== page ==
Are you thinking about buying or selling a business? Are you unsure of what steps may be involved in such transaction? If so, the guide below will take you through the main steps of buying or selling a business. It also provides a brief insight of what each step entails, and what may be expected of you.
Heads of Terms (sometimes referred to as a ‘letter of intent’)
This document is a non-binding document which forms the basis of the transaction and how the parties wish to proceed. In short, it sets out what deal has been proposed and agreed; as well as the structure of the deal and its terms. Main provisions can include: details of the buyer and the seller, purchase price, payment information, any special conditions etc.
It is likely that exclusivity and confidentiality agreements will be prepared and signed by the buyer and the seller before embarking onto due diligence. This is to ensure that the Seller does not engage in negotiations with other potential buyers (former); it also ensures the Buyer keeps all the information received from the Seller confidential (latter). Such items are often dealt with as part of the heads of terms.
This is an information gathering process. As a buyer you will want to know as much information about the business you are going to acquire. Such information is obtained through the submission of a due diligence questionnaire to the Seller and their solicitors. The Seller will then prepare replies with evidence documents in support to the satisfaction of the Buyer. This will be before the due diligence process is concluded.
Due diligence is an important process. This is because it will determine whether the Buyer wants to proceed with the acquisition based on the information disclosed. It is therefore in both the Seller and the Buyer’s interest to ensure that due diligence is undertaken thoroughly. It can be an extensive process, subject to the complexity of the transaction and should always remain subject to specific rules and agreements on confidentiality and non-disclosure.
It is normally for the Buyer’s legal representative to prepare the first draft of the acquisition agreement; which is thereafter sent to the Seller’s legal representative. This is the most important document in the process. It sets out the deal terms on a legally-binding basis and essentially governs the structure and completion of the transaction.
As a seller, you will want to ensure that you are not liable for any breaches. This includes information in respect of which you have already disclosed to the Buyer. A disclosure letter will offer you that protection.
After having sight of the draft acquisition agreement, the Seller’s legal representative will normally prepare a disclosure letter. This will inform the Buyer of any changes that have happened in the business, and whether there are any irregularities. The acquisition agreement sets out a schedule of ‘warranties’ which are legally binding representations and assurances about the business. If any of these are untrue or need to be qualified, they are corrected/qualified in the disclosure letter. Corrected or qualified details are often referred to as ‘disclosed against’. The liability of the seller will then be mitigated.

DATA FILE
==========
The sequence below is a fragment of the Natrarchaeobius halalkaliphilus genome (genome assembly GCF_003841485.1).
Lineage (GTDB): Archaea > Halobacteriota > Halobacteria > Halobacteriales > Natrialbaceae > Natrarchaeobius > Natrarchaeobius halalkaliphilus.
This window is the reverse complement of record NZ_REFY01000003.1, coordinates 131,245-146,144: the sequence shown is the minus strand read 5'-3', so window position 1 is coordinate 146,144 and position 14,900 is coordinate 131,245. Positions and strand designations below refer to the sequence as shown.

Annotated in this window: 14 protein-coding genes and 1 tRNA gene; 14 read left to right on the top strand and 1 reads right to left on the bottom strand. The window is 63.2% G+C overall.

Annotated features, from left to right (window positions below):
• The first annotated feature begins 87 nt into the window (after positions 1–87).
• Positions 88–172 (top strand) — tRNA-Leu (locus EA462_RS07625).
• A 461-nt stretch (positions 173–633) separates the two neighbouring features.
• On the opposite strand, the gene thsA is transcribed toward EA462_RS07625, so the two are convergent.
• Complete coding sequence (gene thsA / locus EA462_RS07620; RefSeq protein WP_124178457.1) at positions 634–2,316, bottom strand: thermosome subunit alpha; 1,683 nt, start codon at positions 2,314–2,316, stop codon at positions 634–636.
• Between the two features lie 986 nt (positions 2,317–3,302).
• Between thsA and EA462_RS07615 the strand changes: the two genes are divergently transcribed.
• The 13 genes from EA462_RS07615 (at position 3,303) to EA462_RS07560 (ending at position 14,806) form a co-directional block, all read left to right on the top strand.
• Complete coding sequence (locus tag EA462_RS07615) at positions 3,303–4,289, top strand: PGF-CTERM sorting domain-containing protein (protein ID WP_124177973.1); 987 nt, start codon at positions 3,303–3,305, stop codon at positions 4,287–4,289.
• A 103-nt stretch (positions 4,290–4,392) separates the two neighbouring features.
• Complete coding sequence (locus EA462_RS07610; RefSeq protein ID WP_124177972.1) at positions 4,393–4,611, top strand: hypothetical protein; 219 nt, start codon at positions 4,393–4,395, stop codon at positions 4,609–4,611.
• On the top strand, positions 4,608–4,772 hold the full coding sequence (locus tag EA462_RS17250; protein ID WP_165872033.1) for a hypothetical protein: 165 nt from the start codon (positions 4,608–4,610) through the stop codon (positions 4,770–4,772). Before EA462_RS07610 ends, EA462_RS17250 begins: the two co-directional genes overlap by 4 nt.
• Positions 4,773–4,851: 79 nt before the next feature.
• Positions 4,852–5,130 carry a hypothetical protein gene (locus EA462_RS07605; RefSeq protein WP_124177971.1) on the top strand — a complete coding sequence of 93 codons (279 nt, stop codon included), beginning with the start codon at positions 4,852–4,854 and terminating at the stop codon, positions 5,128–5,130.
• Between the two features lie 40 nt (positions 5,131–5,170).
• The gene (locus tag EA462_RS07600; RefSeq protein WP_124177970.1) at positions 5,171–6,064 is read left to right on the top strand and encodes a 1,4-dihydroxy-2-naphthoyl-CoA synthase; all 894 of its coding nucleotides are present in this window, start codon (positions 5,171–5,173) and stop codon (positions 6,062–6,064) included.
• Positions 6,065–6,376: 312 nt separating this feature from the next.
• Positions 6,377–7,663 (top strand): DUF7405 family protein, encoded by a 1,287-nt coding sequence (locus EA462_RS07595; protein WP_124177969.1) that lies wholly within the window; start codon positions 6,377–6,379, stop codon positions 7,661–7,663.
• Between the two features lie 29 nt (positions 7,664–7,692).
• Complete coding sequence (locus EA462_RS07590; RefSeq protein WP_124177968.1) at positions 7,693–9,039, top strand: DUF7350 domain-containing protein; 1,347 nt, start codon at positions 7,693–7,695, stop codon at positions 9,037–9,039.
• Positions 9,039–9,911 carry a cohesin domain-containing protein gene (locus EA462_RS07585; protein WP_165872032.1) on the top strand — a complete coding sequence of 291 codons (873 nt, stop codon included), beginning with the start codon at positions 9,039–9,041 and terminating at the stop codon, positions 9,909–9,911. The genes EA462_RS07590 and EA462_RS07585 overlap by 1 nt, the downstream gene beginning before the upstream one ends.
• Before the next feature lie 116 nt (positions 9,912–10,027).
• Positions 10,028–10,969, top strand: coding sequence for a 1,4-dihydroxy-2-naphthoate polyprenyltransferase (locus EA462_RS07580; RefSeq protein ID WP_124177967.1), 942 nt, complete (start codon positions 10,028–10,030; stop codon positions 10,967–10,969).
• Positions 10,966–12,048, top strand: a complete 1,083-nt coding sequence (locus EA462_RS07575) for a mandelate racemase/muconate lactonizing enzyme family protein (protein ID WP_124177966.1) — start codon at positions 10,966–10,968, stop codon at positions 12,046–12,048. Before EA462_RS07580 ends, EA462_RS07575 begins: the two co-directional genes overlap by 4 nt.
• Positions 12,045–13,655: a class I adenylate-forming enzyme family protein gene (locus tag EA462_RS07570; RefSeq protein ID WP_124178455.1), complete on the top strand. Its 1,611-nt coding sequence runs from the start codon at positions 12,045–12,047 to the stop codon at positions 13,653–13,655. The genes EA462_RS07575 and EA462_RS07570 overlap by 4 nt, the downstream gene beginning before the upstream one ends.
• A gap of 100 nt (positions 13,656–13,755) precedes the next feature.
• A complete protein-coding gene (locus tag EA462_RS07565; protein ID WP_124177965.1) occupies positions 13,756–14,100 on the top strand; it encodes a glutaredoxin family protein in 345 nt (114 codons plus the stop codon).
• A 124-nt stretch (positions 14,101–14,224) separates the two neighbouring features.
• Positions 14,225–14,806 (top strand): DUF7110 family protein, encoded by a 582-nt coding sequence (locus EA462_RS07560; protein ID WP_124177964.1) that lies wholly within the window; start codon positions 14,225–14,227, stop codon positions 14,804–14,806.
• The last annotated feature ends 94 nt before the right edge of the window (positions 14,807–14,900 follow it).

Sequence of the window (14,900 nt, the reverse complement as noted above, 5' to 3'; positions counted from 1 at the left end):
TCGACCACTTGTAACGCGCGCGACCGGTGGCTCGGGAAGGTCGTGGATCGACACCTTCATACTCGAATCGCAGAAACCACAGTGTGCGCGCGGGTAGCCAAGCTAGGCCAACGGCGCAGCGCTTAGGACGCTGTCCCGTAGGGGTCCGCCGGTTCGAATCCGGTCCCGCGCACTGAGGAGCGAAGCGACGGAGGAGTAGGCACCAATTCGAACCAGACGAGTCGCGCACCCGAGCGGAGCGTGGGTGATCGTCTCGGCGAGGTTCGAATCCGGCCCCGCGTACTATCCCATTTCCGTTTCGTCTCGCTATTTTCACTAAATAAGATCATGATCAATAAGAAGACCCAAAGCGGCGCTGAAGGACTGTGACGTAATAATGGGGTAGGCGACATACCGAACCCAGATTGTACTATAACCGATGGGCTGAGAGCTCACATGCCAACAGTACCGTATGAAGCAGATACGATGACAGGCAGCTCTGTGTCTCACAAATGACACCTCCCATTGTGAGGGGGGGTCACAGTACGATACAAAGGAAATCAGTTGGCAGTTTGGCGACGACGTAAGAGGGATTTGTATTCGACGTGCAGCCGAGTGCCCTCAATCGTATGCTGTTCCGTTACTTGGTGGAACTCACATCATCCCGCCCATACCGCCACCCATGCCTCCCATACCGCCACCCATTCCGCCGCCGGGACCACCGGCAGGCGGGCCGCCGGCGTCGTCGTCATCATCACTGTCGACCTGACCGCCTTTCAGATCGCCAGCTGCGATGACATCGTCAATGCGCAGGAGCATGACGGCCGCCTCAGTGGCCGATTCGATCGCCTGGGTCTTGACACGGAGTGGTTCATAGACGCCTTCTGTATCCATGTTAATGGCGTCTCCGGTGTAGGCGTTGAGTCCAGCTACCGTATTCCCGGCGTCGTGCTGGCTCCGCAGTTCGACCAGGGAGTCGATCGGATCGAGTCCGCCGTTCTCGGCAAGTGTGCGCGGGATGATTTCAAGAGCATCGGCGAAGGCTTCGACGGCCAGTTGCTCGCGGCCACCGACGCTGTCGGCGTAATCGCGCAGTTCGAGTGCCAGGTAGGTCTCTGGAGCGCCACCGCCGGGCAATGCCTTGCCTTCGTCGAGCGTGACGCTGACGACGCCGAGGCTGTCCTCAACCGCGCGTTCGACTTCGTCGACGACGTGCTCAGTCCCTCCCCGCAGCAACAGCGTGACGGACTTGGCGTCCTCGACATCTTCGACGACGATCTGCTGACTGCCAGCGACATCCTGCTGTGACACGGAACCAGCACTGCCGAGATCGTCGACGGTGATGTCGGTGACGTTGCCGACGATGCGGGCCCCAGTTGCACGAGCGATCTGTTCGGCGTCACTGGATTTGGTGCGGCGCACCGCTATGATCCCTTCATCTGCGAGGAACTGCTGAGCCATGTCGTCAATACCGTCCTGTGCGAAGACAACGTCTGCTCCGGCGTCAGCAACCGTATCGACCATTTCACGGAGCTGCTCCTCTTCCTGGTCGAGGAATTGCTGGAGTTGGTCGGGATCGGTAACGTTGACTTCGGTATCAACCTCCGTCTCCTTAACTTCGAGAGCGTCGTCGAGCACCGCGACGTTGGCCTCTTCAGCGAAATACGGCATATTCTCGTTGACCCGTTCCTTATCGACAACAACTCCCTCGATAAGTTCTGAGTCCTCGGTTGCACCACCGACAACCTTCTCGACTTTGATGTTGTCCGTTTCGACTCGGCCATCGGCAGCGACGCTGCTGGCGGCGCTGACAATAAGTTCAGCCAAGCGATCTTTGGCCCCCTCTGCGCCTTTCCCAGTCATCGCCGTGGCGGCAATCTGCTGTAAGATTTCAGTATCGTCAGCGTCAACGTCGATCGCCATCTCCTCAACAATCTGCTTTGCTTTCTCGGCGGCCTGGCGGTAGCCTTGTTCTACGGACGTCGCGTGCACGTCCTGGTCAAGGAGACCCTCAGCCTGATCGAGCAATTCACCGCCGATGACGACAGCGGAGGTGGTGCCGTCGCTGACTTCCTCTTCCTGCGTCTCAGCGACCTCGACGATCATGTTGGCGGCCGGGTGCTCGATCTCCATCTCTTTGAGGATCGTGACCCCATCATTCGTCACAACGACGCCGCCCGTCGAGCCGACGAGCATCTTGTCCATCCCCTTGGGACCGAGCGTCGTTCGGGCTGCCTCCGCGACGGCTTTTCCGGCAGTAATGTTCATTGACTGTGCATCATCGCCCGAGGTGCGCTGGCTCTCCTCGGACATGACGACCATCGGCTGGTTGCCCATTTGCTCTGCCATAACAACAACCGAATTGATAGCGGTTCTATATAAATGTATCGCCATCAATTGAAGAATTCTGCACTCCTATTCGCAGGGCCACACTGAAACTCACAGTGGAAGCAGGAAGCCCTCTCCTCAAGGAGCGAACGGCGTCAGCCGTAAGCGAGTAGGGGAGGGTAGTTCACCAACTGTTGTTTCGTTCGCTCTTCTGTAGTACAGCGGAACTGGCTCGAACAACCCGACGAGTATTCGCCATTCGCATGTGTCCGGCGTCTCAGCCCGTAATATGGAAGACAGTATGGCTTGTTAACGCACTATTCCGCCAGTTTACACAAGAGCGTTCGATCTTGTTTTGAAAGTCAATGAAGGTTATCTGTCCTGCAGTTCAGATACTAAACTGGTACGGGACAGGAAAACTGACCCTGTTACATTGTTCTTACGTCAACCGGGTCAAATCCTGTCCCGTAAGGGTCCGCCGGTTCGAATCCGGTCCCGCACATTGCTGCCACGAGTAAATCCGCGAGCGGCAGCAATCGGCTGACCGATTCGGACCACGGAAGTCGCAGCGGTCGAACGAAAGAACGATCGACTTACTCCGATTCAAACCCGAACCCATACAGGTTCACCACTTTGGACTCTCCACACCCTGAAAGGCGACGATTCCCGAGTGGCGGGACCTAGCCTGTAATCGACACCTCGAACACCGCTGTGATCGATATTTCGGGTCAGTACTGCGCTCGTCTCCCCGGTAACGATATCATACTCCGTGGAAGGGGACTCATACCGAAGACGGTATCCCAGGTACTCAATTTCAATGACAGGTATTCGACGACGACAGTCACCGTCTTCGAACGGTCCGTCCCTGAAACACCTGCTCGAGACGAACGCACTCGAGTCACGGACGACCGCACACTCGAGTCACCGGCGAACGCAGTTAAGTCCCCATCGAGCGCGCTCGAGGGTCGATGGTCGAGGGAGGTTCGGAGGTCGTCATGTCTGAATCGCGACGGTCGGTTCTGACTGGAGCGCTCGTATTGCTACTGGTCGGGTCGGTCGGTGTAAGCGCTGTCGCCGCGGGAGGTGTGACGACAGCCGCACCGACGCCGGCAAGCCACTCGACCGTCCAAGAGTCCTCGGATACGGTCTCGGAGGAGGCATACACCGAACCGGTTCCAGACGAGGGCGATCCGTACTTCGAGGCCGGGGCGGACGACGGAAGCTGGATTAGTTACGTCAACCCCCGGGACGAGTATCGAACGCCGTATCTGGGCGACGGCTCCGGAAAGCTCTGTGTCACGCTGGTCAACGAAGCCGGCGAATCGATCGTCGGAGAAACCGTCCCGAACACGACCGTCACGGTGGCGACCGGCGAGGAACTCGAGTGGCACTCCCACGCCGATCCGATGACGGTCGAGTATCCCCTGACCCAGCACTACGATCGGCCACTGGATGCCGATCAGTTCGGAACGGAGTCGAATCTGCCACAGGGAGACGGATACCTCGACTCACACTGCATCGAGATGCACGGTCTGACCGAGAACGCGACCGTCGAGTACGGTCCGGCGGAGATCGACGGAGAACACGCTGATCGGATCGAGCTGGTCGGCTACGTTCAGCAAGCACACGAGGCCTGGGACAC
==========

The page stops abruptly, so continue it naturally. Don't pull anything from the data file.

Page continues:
Negotiate and agree the acquisition agreement and the disclosure letter
The acquisition agreement and the disclosure letter will be sent to the Seller and Buyer respectively. Their legal representatives will then undertake negotiations for the purpose of agreeing a final version of these documents; which is acceptable to both parties.
This can also be an extensive process, subject to the complexity of the transaction; as well as the relationship between the Buyer and the Seller.
Depending on the structure of the deal (as in many cases), exchange and completion can be conducted simultaneously. Once the acquisition agreement has been agreed, each respective signed copy will be exchanged with the other party’s solicitor. This is the point of ‘no return‘. It is the point when both the seller and buyer are bound to the contract they have signed. Sometimes a deposit is paid on exchange, although this does not have to be the case.
Conditions and consents
Contracts can be subject to conditions required to be fulfilled by either Seller or Buyer. Such conditions will have to be fulfilled before completion can take place.
Each party’s legal representative will also obtain consent from the Seller and Buyer respectively that they can proceed and complete.
On completion, both the Seller and the Buyer’s legal representatives date the relevant documents. The purchase funds from the will be sent to the seller. It is at this point that the transaction is finalised, or ‘completed’.
The solicitors will then prepare a ‘completion bible’ containing all relevant documents involved in the transaction (except for the due diligence disclosure), indexed and bundled, for each party’s record keeping.
The Corporate Commercial Department here at Fisher Jones Greenwood LLP can guide and assist you with the preparation of any relevant documents. Should you require any further information or assistance please do not hesitate to get in touch – call 01206 700113 or email [email protected].
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